Bottom line, except for the irritations above, I'm darn happy with my ST. As an owner of seven Ford trucks, SUVs and cars, it's disappointing to see the company adopting Jaguar-like pricing policies for its Ford Truck options and accessories. #467 of 620: (donna_lee) Wed 14 Jun '00 (11:34 AM)

I purchased my harvest gold ST in February and I love it. I have the sport package and am thinking of getting the hard cover for traveling. I have had no trouble at all with my vehicle and wouldn't trade it for anything. It allows me to tow my two kids around and all of their junk and still be able to park with ease.

#614 of 620: 375 mile drive from dealer (beard1) Sat 24 Jun '00 (07:35 AM)

I bought a red 4x4 with premium and sports group, a cage and I paid $100 over invoice (as seen on Edmunds) plus $130 advertising and $28 gas. Ordered it on 5/2 and it was delivered to the dealer on 6/14. As I mentioned yesterday, I had them fix the gas door before I showed up. They checked out the other items I asked and there was no shimmy, wind noise or seat creak.

Here are some observations: gas mileage was around 16mpg, very unimpressive but I drove around 70 to 75 mph when I could and much of the drive was steep grades and winding roads. I hope the mpg improves on my local roads. Power was more than sufficient, but I wouldn't want to trailer any top end loads with the ST. Really comfortable vehicle and they have designed a special rounded spot on the driver's side door where you can rest your knee against it. A little thing, but it sure makes it easier on your leg. I don't understand all the griping about the rearview mirror. It's easily moved to anywhere you want it and it never caused any problems for me. Wind noise was louder than my Grand Cherokee, but it's there and if it's a problem for someone, it's best to buy a Jeep or Lexus. Zero to highway speed is more than adequate for entering the freeway. The only thing I did not like was that with the 16-inch wheels and tires, you really have to stay on the steering. It's not really tight. Other than that, I have a rattle around the radio and that seemed to be it for my first drive.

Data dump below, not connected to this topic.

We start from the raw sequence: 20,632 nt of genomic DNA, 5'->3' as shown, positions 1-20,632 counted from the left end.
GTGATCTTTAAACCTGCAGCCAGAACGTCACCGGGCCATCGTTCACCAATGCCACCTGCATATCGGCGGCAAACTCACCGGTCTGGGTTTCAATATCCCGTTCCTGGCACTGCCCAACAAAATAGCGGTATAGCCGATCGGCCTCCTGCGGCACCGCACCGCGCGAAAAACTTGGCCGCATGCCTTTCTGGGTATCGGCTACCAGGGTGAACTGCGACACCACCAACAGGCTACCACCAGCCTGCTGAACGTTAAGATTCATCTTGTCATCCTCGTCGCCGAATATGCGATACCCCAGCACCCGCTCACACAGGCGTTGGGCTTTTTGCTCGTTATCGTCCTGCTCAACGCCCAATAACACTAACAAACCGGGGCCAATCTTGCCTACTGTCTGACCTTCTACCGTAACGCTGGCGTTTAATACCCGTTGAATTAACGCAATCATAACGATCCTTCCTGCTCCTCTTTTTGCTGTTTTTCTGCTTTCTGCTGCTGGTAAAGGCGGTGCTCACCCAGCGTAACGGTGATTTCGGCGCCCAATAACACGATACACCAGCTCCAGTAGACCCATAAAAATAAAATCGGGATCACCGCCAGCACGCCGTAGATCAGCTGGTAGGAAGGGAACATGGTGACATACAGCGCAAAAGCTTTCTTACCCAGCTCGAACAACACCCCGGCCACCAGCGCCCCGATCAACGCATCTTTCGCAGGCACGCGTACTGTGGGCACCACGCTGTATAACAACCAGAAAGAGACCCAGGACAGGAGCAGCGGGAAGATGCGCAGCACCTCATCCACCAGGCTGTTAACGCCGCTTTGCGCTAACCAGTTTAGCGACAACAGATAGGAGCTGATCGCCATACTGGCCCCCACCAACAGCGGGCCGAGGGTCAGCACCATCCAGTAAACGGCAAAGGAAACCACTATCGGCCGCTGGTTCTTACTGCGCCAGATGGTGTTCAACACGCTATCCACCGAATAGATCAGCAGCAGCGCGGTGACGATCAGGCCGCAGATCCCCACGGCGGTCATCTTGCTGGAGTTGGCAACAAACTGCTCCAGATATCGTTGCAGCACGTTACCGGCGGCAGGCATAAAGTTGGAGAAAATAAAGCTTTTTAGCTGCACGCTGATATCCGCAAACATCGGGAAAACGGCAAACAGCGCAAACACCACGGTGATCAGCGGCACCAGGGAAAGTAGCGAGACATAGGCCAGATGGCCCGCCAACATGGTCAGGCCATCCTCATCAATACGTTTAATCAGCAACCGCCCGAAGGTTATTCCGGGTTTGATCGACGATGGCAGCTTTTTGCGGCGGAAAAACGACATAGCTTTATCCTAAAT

2K Ford Explorer Sport Trac's - II (Topic #2031)
703 responses, 0 new, Last post on Sun 13 Aug '00 at 07:54 AM

#299 of 702: 5spd tranny... (b_ran10) Tue 11 Jul '00 (09:17 PM)

Tranny is smooth, quiet and stays in gear while going up or down hills on way to Prescott..as in not shifting up and down like other slush boxes hat are constantly searching for the right gear. The 5spd was a surprise to see, I expected a 4spd for sure but 5?!! Works great for me and my wife.

2K Ford Explorer Sport Trac's - III (Topic #2189)
309 responses, 160 new, Last post on Wed 06 Sep '00 at 02:37 PM

#286 of 308: Emergency handling (rbstern1) Mon 04 Sep '00 (06:58 PM)

Had a real scare today on the interstate in my ST. Doing about 65, I was cut off by a driver attempting to cut across five lanes in one maneuver to make an exit. I saw her just as she was about to clip my front corner panel. I reacted without thinking and made a panicked, short swerve to the right that made it a very close miss; her car occupied some of the space I had just vacated. I encroached on the lane to my right by a couple of feet, but fortunately no one was there. The Sport Trac steering reacted quickly, and the vehicle felt stable and in control at all times. The lack of a dead spot in the ST steering really helps you make steering inputs where "what you steer is what you get."

As frustrated as I was by the other driver's stupidity, after I calmed down, I felt very good about how the Sport Trac handled in that situation.

Explorer Sport Trac Evaluation (Topic #2988)